Running business operations is never easy, but there is always one looming factor that you should keep in mind on a month-to-month basis – the payday. Your employees need to be paid, and this often means paying them monthly while following specific laws and regulations.
But how do you prepare for your first big payday? Paying informally with cash-in-hand might have been your go-to option, but as you begin to expand, it stops being a viable way of paying employees. Not only that, but it can be outright illegal in some situations, so moving onto a payroll is important.
How do you prepare, and what do you need to prepare for as a new business owner who is just about to reach payday? Here is everything you should know, and then some.
Pay stubs are a core part of any payment method, acting as both a finance record and a visual log of how much an employee has been paid. They are also known as payslips or the payroll and are a vital thing to include in your day-to-day business operations whenever you pay an employee.
When you pay somebody for their work in your business, you have a legal obligation to create a pay stub. This pay stub can be filed away for later and needs to contain a range of key information, from tax details and gross/net income to more niche data like a wage-based employee’s hours worked.
Depending on the state your business operates in, there can also be laws dictating how these stubs are used. Some states require you to present each employee with a physical stub unless they request a digital pay stub instead. Others do not require you to present them at all unless the employee asks – but you still need to make them.
You can always create pay stub documents in bulk using a pay stub generator, allowing you to feed data into a system and get usable pay stubs back. This can be an ideal solution for a smaller business that does not have money or space (or a need) for a dedicated accounting department.
Paystubs are important, so do not skimp on making them functional, readable, and easy to use as a finance record. The more effort you put into creating good pay stubs, the better they will serve you in the long term, especially as your business grows in scale and scope.
Tax is a very important part of managing your payroll, and it can be tricky to figure out how to begin at first. However, if you look up a few key guides and sources of information, you can probably simplify the entire process for yourself with some careful research.
Tax is one of those things that can seem a lot harder until you actually figure it out. Instead of worrying about how much tax you would need to calculate, look up relevant financial information and see what you need to include in your pay stubs. Once the basic template is there, the rest becomes easy.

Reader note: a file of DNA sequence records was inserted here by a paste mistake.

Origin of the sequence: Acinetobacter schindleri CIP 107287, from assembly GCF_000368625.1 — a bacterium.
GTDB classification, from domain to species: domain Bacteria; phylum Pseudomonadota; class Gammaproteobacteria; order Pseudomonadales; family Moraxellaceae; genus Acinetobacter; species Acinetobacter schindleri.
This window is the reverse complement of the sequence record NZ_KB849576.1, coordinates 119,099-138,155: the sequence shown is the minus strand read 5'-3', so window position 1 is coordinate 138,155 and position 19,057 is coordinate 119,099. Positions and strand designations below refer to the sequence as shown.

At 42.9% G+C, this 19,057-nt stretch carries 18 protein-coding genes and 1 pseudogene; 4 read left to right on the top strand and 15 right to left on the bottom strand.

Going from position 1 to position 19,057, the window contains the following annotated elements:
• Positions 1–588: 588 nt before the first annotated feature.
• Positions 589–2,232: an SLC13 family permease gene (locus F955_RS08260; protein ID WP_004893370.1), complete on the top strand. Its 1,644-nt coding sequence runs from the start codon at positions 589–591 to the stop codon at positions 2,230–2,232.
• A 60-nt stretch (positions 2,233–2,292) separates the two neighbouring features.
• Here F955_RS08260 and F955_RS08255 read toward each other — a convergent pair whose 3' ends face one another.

If you are doing all of your accounting on your own, then do not be afraid to keep relying on spreadsheets and automatic calculations for your tax. Using automated systems to help can reduce the risk of human error and allow you to get consistent results each time, making it much harder to accidentally skip a step.
Tax is definitely confusing, but luckily, a lot of it will already be worked out for you. Most tax is in percentages and based on gross income, so you can rely on a simple calculator tool (in combination with a pay stub generator) to easily work out how much tax an employee has to contribute.
Remember that not all employees are salaried. Employees who are paid by the hour (or more rarely, the day) often need to have the hours they worked officially logged so that they can review them (and dispute them if they feel like they have worked longer). This also helps work out their wages.
For example, an employee who works for an hourly wage might clock themselves in and out or be clocked in by another person. Keeping track of these records in pay stubs is important since it is often the most direct way that you will be able to work out how much you should pay them.
This is also vital for pay disputes. If an employee complains that they were not paid enough, then having a log of how much they worked (and therefore earned) can be important. They can still dispute this, too, if it was logged incorrectly, but you need the record there to solve the problem.
This might also have other uses. Overtime is a good example since overtime is often an hourly factor, and there are specific limits to how many hours can be involved. Sick pay and maternity/paternity leave are measured in days, but the general idea is more or less the same.
It is important to keep everything as clear as possible with your employees, even if that means using an HR manager to help spread information or keep track of complaints. There is always a chance that your first payday could have a few hiccups, and you need to make sure that the employees understand that.
This is especially true for first-time managers with a company that has only just opened. If you are struggling, communicate that with an employee that has accounting experience or understands your issue, or go for outside help if you are completely stuck.
This goes for things like the pay stub, too. The clearer you can make each point or field on the stub (including avoiding acronyms that are not necessary or your own shorthand terms), the easier it becomes for your employees to understand how much they are being paid each month.
If you over-complicate things, then any outstanding problem just becomes worse, so do not stress too much about how you manage your payroll. Even an inefficient system can work, and you can always tweak and improve the payroll as you get more and more employees.
There is no perfect payment system, but the more you try to improve it, the better your entire payroll will become.